If it meant getting rid of this bothersome lady Konrad was game. He stood and pulled some loose change from his pocket, picking out the shiniest penny. Kate followed as Konrad walked to the wishing well by the bridge, but he didn't notice her digging through her black bag full of herbs, spices, potions and other concoctions she carried with her.
"Make a wish," Kate grinned as Konrad stood at the well construction wooden design on the top of the well.
Konrad felt silly but he was so emotionally vulnerable and spiritually sad at the moment that he really didn't care about anything. He tossed the penny down the wishing well. "I wish I could see Molly again even though she's dead," he mumbled just as Kate blew something in his face.
"What the hell?" Konrad barked with annoyance, sneezing and brushing whatever it was she had tossed at him away from his nose but when his vision cleared Kate was nowhere in sight and that was fine with Konrad.
He turned to return to the bench but stopped short when he saw a woman sitting on it. His breath caught in his throat and his heart thumped with disbelief. She was wearing a white dress – the one she had worn that morning. Her brown hair draped her face and she was smiling warmly at Konrad. He rubbed his eyes but the image didn't go away when he dropped his hands.
"Molly?" Konrad asked, trance like as he stumbled toward the bench.
"Hello, Rad," Molly smiled as she stood. "Let's spend the day together."
The sun was behind her, lighting her like an Angel, her hair looking aglow from the affect. She was still twenty-three – her age when she died – not thirty-seven like Konrad was now.
"You can't be real," Konrad whispered.
"We have the day," Molly assured him. "Don't be afraid."
He tried to say something but nothing came out. He had never seen a ghost – or hallucination – or whatever it was he was seeing – before.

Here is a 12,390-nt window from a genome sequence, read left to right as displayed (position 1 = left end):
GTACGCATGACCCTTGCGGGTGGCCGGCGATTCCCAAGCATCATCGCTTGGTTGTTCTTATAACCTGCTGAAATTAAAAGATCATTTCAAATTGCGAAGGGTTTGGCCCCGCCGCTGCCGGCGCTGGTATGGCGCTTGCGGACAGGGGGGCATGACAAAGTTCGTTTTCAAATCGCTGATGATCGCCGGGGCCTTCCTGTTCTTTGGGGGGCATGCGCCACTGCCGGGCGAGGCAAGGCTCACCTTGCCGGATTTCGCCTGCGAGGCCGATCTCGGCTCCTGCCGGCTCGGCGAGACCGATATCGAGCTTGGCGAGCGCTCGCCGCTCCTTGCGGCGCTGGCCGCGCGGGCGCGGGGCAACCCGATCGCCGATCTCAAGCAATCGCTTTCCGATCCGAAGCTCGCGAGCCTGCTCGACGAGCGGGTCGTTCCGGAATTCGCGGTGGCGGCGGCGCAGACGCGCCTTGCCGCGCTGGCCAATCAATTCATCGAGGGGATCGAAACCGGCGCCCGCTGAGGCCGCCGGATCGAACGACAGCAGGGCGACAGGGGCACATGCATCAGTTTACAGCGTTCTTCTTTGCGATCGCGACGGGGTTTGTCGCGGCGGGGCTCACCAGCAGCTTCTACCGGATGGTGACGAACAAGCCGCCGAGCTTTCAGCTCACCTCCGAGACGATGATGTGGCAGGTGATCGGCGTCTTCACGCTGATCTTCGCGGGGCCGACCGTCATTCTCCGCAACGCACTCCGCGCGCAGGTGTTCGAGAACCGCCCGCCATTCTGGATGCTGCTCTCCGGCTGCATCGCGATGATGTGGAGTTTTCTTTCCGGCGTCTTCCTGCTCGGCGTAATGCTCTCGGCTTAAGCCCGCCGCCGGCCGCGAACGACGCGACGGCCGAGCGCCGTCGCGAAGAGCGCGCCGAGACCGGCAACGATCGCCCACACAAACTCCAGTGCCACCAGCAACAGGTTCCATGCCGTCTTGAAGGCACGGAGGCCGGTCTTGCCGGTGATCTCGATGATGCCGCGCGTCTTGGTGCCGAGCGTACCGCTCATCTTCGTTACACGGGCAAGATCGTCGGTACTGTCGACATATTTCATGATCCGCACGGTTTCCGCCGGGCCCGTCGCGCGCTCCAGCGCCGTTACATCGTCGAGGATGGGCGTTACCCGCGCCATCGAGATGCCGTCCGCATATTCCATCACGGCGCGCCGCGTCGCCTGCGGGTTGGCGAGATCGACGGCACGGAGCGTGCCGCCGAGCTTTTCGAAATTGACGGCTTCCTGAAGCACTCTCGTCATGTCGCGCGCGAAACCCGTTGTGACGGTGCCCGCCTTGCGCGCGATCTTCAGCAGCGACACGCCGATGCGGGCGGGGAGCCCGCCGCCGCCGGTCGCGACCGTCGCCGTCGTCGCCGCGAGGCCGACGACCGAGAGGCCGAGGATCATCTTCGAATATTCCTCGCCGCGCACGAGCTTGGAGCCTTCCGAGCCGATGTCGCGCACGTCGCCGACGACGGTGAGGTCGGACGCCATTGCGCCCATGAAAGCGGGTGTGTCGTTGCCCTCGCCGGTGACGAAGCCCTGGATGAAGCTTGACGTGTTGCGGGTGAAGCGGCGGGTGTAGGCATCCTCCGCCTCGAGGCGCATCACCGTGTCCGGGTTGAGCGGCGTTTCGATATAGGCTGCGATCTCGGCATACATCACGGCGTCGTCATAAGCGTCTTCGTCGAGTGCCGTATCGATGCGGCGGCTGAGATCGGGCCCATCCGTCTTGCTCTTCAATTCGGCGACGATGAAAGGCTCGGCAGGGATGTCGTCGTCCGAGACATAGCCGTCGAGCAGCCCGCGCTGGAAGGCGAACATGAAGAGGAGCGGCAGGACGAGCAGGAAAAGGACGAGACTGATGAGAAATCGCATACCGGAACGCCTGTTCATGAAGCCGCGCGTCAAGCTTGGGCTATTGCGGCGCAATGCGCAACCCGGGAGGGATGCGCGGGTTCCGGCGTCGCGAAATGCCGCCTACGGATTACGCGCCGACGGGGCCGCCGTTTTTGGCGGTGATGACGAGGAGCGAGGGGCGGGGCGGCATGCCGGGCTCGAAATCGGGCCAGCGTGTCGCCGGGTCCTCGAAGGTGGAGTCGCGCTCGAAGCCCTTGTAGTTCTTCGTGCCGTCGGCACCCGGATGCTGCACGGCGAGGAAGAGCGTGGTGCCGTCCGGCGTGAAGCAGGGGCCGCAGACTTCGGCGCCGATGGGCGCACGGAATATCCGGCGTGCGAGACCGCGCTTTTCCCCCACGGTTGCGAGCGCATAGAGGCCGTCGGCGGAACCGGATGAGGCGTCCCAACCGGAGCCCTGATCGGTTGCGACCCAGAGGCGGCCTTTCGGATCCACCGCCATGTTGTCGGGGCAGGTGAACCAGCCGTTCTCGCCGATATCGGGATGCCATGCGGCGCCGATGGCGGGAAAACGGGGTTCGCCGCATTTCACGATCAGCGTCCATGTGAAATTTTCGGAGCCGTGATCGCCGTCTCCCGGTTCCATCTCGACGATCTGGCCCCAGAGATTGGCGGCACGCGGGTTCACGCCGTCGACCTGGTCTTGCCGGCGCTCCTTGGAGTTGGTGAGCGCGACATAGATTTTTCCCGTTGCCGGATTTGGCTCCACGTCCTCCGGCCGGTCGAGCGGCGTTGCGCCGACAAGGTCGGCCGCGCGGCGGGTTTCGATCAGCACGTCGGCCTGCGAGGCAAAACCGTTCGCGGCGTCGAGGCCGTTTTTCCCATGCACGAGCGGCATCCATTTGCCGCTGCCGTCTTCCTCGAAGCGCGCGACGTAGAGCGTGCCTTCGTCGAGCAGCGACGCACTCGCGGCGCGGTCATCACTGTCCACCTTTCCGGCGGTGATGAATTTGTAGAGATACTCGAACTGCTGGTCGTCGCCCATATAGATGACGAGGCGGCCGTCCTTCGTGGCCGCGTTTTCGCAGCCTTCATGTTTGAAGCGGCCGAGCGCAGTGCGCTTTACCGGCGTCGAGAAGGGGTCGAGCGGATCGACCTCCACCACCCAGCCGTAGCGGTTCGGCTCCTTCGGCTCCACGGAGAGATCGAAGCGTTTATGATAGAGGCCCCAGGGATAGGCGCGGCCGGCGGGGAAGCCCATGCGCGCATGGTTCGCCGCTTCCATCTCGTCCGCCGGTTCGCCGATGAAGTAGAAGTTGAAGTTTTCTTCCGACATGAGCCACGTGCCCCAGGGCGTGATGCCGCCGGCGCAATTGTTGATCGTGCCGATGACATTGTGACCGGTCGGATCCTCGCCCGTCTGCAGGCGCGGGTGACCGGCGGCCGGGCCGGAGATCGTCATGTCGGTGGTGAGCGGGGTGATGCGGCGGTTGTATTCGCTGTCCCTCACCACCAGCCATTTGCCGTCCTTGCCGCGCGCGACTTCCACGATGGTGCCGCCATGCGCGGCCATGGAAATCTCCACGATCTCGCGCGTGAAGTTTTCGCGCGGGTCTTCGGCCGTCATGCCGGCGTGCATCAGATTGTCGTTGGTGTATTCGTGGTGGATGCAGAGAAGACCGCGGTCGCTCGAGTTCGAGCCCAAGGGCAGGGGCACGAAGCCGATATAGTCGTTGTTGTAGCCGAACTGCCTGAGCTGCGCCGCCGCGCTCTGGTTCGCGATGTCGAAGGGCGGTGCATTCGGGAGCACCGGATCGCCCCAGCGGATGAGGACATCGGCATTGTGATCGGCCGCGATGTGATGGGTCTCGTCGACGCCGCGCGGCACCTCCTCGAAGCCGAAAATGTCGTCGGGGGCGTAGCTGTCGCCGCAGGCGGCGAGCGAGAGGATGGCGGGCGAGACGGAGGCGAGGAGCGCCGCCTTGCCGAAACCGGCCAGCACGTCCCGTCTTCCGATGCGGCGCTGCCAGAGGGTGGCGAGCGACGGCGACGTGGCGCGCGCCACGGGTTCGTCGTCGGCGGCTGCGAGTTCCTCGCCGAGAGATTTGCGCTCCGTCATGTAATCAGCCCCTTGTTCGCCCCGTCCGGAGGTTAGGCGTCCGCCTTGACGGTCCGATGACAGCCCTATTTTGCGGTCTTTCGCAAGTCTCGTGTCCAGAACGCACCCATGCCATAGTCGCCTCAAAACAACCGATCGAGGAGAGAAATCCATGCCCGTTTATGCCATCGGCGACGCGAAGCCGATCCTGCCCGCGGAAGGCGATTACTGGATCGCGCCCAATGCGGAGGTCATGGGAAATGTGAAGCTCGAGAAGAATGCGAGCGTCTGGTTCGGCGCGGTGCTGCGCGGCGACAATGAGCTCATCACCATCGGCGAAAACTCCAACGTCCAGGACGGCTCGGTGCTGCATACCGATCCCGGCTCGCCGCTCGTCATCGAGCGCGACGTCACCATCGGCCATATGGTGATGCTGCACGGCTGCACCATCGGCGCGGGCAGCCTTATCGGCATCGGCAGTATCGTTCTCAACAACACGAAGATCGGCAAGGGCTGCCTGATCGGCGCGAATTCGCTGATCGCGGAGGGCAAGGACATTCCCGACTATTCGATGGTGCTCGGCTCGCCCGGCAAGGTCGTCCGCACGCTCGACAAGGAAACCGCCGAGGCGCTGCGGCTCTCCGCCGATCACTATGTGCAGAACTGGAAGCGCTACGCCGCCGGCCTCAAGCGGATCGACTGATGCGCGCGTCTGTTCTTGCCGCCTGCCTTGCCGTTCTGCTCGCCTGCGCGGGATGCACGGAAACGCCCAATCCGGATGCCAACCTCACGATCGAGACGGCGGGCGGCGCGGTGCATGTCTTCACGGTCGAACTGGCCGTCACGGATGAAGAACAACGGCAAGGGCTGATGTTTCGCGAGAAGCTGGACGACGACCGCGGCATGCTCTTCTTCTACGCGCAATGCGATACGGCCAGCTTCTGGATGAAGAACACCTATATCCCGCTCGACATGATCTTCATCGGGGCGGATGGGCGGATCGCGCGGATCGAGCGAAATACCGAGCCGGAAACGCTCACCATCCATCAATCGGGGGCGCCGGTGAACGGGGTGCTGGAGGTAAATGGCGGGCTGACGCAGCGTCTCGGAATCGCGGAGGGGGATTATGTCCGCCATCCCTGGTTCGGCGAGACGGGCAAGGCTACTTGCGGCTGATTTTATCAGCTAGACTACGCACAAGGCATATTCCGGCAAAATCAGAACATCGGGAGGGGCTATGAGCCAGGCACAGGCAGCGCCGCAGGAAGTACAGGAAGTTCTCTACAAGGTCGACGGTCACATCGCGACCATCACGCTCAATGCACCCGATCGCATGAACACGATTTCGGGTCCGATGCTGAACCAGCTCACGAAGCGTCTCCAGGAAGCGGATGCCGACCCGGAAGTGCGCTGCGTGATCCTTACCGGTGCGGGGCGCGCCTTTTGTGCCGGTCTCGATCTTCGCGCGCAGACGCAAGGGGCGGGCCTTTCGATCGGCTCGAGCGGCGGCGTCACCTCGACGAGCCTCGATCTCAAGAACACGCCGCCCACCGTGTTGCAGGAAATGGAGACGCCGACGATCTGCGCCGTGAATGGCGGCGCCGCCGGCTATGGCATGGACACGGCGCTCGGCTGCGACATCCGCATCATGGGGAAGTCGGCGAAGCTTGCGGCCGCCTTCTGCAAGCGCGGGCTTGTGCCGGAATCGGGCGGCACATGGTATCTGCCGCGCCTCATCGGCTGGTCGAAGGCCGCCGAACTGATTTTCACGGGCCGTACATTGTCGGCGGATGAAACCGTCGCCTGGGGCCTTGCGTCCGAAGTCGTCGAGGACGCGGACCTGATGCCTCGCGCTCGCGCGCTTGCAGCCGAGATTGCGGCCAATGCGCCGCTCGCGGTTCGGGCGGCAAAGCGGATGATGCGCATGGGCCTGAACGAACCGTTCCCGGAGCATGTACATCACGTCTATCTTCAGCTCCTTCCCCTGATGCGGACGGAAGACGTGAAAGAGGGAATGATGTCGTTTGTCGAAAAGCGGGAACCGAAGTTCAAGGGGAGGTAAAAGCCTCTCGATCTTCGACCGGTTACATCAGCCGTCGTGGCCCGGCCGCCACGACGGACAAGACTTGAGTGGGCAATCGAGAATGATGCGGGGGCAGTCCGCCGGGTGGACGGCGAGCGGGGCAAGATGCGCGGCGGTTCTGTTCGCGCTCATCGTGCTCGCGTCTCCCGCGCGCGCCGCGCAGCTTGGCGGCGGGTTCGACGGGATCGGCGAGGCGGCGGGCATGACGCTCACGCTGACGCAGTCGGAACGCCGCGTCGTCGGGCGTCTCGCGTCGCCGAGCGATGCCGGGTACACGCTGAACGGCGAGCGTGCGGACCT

"Let's go sit on the wall," Molly said, stepping closer to him. She was smiling and radiant and Konrad stared at her with wide eyes.
She slipped her hand into his – it was warm – not cold like death – and she led him across the walking bridge to the far side of the recreation area. They took seats on the stone wall of the river like in the old days. Konrad took in a deep breath but he still was at a lost as to what to say – or believe.
"Rad," Molly smiled. "There is nothing you can do except enjoy my company today," she explained. "Don't you see? Your wish came true."
"It's not possible," he said, still dazed.
"Sure it is," she laughed. "Don't question it."
He stared at the image with sadness, knowing none of it was real. "I miss you," he sighed.
"I know," she replied. "I'm sorry."
He hung his head and watched the fish swim in the clear water. "I didn't know that was our last day together," he said sadly.
"I was in love with you."
"And I loved you, Rad," Molly said. "That's all that matters."
"Thank you," he whispered, needing to hear her proclamation again even if she wasn't real.
"I thought we had more time," Molly remarked.
"Me too," Konrad replied.
"There was so much I wanted to do," she smiled. "Adventures I wanted to experience. Life I wanted to live. Loving you settling down when we were ready to start a family."
"But you died," Konrad said quietly.
"I died," she confirmed.
"And a part of me died with you," he sighed.
"You can't keep waiting for me, Konrad," Molly told him. "You have to go on with your life."
"I don't know how to do that," Konrad admitted.
(A/N – Kate also appears in "A Boy Named Sue". I combined two separate prompts into one – the wishing well suggestion with the seeing someone who had died idea.)